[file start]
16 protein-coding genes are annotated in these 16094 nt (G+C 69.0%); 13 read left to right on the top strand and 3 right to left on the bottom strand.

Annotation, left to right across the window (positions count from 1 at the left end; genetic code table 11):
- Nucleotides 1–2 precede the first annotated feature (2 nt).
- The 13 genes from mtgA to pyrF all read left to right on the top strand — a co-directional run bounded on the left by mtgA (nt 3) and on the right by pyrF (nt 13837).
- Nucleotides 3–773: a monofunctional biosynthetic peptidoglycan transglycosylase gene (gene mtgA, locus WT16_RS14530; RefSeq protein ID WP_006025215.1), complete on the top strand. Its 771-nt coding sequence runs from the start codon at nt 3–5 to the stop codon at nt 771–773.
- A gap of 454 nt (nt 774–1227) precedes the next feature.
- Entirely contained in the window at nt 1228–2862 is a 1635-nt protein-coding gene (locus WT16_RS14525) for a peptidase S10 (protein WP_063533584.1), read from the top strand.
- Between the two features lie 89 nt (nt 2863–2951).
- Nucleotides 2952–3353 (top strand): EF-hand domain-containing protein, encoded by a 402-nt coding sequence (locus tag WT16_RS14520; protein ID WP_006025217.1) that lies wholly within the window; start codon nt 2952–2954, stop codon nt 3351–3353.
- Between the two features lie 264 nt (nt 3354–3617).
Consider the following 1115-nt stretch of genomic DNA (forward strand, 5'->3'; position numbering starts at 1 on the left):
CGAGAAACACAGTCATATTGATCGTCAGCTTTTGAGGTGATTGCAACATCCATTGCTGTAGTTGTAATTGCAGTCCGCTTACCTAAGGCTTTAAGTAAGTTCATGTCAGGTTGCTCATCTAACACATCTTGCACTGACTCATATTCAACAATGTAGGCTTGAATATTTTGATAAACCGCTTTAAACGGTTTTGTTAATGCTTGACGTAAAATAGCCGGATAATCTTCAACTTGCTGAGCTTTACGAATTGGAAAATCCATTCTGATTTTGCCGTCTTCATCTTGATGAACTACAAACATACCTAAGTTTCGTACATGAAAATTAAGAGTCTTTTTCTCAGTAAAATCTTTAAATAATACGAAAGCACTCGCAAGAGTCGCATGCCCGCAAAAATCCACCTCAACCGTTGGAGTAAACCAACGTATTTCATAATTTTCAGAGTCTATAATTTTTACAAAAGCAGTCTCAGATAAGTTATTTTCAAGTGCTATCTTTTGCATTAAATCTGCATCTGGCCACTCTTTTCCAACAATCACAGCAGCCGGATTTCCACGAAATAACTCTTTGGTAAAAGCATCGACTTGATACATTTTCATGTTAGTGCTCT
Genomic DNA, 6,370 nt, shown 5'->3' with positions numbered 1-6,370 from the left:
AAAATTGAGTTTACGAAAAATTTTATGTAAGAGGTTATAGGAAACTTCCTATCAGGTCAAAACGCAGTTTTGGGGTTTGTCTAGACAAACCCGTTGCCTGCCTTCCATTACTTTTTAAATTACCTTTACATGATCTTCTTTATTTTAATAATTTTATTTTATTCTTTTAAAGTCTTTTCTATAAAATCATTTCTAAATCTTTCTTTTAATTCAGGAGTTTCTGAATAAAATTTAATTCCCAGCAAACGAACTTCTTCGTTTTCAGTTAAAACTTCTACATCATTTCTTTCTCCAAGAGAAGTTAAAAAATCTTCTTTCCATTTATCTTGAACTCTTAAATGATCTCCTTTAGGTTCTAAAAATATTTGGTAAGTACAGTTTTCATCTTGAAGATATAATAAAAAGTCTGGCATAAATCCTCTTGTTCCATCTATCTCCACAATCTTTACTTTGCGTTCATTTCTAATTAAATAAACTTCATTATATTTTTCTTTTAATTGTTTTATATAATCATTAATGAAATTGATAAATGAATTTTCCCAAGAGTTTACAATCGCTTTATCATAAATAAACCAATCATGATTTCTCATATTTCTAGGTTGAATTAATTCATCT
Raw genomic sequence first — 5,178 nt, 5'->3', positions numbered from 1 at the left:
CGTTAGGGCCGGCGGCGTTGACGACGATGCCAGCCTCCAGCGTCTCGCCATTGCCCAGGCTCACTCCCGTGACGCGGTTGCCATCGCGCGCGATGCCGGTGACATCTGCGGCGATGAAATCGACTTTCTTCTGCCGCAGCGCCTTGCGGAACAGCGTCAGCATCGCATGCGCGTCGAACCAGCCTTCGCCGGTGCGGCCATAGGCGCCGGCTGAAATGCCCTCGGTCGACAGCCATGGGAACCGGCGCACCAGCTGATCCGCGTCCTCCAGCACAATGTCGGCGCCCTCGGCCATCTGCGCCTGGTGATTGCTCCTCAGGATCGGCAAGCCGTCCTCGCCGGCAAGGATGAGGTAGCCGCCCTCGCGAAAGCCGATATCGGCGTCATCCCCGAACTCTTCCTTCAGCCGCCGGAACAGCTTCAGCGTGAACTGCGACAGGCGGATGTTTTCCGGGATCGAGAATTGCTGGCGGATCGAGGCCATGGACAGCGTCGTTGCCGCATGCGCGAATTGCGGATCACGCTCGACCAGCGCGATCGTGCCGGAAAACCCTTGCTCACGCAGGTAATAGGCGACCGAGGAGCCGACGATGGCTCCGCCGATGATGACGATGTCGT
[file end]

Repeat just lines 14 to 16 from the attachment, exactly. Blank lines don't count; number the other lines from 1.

AAAATTGAGTTTACGAAAAATTTTATGTAAGAGGTTATAGGAAACTTCCTATCAGGTCAAAACGCAGTTTTGGGGTTTGTCTAGACAAACCCGTTGCCTGCCTTCCATTACTTTTTAAATTACCTTTACATGATCTTCTTTATTTTAATAATTTTATTTTATTCTTTTAAAGTCTTTTCTATAAAATCATTTCTAAATCTTTCTTTTAATTCAGGAGTTTCTGAATAAAATTTAATTCCCAGCAAACGAACTTCTTCGTTTTCAGTTAAAACTTCTACATCATTTCTTTCTCCAAGAGAAGTTAAAAAATCTTCTTTCCATTTATCTTGAACTCTTAAATGATCTCCTTTAGGTTCTAAAAATATTTGGTAAGTACAGTTTTCATCTTGAAGATATAATAAAAAGTCTGGCATAAATCCTCTTGTTCCATCTATCTCCACAATCTTTACTTTGCGTTCATTTCTAATTAAATAAACTTCATTATATTTTTCTTTTAATTGTTTTATATAATCATTAATGAAATTGATAAATGAATTTTCCCAAGAGTTTACAATCGCTTTATCATAAATAAACCAATCATGATTTCTCATATTTCTAGGTTGAATTAATTCATCT
Raw genomic sequence first — 5,178 nt, 5'->3', positions numbered from 1 at the left:
CGTTAGGGCCGGCGGCGTTGACGACGATGCCAGCCTCCAGCGTCTCGCCATTGCCCAGGCTCACTCCCGTGACGCGGTTGCCATCGCGCGCGATGCCGGTGACATCTGCGGCGATGAAATCGACTTTCTTCTGCCGCAGCGCCTTGCGGAACAGCGTCAGCATCGCATGCGCGTCGAACCAGCCTTCGCCGGTGCGGCCATAGGCGCCGGCTGAAATGCCCTCGGTCGACAGCCATGGGAACCGGCGCACCAGCTGATCCGCGTCCTCCAGCACAATGTCGGCGCCCTCGGCCATCTGCGCCTGGTGATTGCTCCTCAGGATCGGCAAGCCGTCCTCGCCGGCAAGGATGAGGTAGCCGCCCTCGCGAAAGCCGATATCGGCGTCATCCCCGAACTCTTCCTTCAGCCGCCGGAACAGCTTCAGCGTGAACTGCGACAGGCGGATGTTTTCCGGGATCGAGAATTGCTGGCGGATCGAGGCCATGGACAGCGTCGTTGCCGCATGCGCGAATTGCGGATCACGCTCGACCAGCGCGATCGTGCCGGAAAACCCTTGCTCACGCAGGTAATAGGCGACCGAGGAGCCGACGATGGCTCCGCCGATGATGACGATGTCGT